Saturday, November 7, 2015

Not Wise to Punish the Weak Cause of the Strong

November 7, 2015

"It is never wise for us to punish the weak for the injuries the strong have done us."
-"Taming Fire" by Aaron Pogue

As a child, I was extremely shy.  My family moved around quite a bit, and having to make new friends tended to feel more like a burden than a privilege.  Since I knew I would be leaving eventually anyway, I didn't bother to share my feelings with other children or adults, and many times I chose to be alone in my own world.  The swings on the playground were my friends, and I felt as though I could soar into my dreams, ones of stability, safety, and a family that didn't have the issues we had.  I wanted acceptance from everyone, but kids can be cruel, and life isn't easy for anyone. I was too busy worrying about what others thought of me instead of seeing myself as a pretty cool kid, one who got up in front of a whole auditorium of parents, teachers, and students to sing a solo. Now that's amazing for such a shy girl! Still, I felt weak and unsure of myself. When I became an adult, I ended up getting into an abusive relationship that lasted a couple of years.  It took a lot of time and God's grace to help me become the person I am today.

Unfortunately, I developed a deep dislike of weakness. Growing up, I learned the weak were picked on and not respected, and I learned not to cry. For instance, to this day, I automatically expect certain things from my mate, namely his total protection, and when I feel I don't have it, I lose respect for him. This has also affected how I view others who seem weak to me.  The reason I am this way is because I never want to feel like a wimp, get taken advantage of, and have a low self-esteem again.  Anything that reminds me of the things that once brought me low makes me lose trust in that thing or person.  Incidents I've gone through and people I've interacted with in my life have made me develop a defense mechanism enabling me to keep what used to haunt me away from me as much as possible. (Obviously, I'm still a work in process).

I watched the movie "The Mocking Jay, Part 1" a  few months ago, and I believe it was the Director who said, "People don't always show up the way you want them to."  The point is that people will disappoint us because we expect them to be what we need them to be, not thinking about the fact that nobody is perfect and has their life altogether.  We all come from something that has shaped us into who we are.  Nobody escapes life's lessons, but some do adapt to them better than others.  But, just because we can't escape lessons, it doesn't mean we need to hide in the shadows from the ones that bring out our deepest fears.  At times, we don't have a choice when we'll face those fears, so all we can do is put on a brave face and step forward.  That alone is the first step toward freedom.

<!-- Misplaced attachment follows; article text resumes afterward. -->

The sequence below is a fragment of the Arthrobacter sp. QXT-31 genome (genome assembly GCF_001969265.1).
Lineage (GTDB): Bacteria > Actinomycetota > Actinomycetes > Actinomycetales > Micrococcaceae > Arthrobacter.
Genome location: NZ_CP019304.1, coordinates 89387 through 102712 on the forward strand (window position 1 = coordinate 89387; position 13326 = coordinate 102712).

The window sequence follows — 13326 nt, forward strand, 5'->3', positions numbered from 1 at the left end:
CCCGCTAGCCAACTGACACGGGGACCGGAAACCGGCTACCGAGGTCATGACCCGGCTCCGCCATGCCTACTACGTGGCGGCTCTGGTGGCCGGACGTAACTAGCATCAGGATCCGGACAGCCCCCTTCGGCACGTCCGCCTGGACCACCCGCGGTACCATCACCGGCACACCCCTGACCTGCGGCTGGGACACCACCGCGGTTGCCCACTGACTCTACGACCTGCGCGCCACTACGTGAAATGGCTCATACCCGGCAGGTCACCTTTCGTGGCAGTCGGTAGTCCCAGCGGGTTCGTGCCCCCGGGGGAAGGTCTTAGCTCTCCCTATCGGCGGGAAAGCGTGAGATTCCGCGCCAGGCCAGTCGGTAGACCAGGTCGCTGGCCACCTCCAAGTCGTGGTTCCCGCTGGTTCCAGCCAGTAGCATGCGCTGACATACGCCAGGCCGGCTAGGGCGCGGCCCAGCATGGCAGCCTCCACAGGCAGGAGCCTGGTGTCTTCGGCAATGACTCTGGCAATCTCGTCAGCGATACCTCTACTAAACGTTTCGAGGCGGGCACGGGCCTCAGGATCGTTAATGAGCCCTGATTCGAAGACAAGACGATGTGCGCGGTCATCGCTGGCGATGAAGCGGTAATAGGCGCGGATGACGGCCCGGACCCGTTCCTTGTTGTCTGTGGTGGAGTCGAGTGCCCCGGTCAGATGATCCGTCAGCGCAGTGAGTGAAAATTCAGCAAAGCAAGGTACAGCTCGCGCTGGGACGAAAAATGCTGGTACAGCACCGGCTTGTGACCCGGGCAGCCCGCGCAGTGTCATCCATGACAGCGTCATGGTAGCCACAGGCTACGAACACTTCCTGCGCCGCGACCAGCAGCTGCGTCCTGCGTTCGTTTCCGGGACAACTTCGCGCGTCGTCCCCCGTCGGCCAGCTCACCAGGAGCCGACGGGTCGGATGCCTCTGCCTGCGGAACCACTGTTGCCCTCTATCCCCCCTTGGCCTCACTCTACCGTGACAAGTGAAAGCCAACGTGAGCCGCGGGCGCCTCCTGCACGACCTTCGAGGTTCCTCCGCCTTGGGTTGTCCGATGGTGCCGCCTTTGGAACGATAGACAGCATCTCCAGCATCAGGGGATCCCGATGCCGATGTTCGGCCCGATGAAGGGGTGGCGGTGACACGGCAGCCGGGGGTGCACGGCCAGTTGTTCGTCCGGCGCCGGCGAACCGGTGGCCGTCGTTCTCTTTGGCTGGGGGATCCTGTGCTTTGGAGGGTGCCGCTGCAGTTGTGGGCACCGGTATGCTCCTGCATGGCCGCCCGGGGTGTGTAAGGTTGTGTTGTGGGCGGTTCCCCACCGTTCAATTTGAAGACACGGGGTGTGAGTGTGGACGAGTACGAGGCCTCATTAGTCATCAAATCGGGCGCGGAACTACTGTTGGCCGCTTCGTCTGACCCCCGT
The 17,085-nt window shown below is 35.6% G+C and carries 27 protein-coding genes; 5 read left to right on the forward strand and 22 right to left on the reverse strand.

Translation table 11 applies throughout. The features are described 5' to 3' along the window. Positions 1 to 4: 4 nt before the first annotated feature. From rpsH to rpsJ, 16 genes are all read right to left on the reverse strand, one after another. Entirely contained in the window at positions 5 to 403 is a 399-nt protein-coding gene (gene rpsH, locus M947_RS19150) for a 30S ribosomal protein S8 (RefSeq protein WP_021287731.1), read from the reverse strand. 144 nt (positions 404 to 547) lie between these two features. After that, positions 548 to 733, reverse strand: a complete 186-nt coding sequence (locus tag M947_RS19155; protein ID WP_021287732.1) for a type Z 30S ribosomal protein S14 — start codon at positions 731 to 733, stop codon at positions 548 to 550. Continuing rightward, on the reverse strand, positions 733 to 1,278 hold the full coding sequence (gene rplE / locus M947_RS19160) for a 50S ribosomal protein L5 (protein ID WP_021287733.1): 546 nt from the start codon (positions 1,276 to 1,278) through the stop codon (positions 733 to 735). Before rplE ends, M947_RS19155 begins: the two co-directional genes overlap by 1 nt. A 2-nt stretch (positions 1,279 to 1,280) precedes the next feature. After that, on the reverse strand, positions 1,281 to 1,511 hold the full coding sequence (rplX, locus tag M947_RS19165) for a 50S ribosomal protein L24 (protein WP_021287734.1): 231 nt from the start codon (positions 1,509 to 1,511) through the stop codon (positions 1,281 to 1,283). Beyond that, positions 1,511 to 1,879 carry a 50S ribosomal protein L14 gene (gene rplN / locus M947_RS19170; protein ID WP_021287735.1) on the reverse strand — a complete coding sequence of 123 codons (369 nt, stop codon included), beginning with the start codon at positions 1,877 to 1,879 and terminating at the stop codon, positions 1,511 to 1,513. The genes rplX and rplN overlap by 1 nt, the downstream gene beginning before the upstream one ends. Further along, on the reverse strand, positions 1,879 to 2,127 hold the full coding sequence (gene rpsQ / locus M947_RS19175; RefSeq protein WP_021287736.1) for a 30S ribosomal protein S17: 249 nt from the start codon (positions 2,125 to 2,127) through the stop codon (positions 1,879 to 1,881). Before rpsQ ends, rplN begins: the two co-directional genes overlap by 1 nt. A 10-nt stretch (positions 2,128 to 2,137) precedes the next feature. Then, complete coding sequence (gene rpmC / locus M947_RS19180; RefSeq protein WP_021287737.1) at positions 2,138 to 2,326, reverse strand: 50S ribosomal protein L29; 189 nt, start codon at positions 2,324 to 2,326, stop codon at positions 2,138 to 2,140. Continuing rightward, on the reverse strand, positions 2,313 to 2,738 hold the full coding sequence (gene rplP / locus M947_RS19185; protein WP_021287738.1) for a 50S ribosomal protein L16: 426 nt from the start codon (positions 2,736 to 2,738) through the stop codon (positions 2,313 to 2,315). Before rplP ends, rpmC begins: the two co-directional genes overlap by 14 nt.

I am ashamed to admit there have been times when I've held another person's weaknesses against them.  I only let people into my life who I can count on to be there for me, and I know I'm not alone in this. I have gotten angry at loved ones because of what I perceived as their inadequacies because I got hurt by them.  I wanted the pain to stop, and I wanted to be in control of what I was prepared to deal with, regardless if the other person had their own personal hell they had to fight.  I've held those closest to me responsible for not understanding what I needed from them.  I was punishing them for their weaknesses because of things that happened to me that were out of my control long ago, things that stronger people than myself did to me.

I am truly sorry for ever putting my own issues onto the shoulders of those closest to me.  I expected them to carry what I couldn't.  It is unwise to expect the people we care for to unravel our past and fix it for us.  In reality, it takes a lot of work, prayer, and the grace of God's healing power to help us face our fears and move forward, leaving the past behind.  People can play a part in the healing process, but they cannot become the process for us.  Laying down my weaknesses at the throne of God is the only thing I have done that actually helps me heal when all else has failed me.

We all have shortcomings, and many times our shortcomings become our crutches, ones that are visible and felt by those closest to us.  Instead of blaming someone for something we don't understand, we should give them a break (as long as it isn't endangering anyone of course).  I think if I had given myself better than I thought I could have received when I was younger, things would have probably turned out differently in my case. I wouldn't have had a reason to develop the unhealthy views that traumatized me for so long. Now, I state my mind and know my worth.  The point is, we don't have to accept our limitations.  Our weaknesses don't have to define who we are.  God, Himself, knows where we are weak.  It's much better to trust Him to use His strength in our weakness (2 Corinthians 12:9), and  it's best to open up and let people in, let them understand your motivations for acting the way you do.  It's the way to prevent many misunderstandings.  Just because someone who was stronger than you took advantage of you at one time in your life, doesn't mean it has to be for all time.


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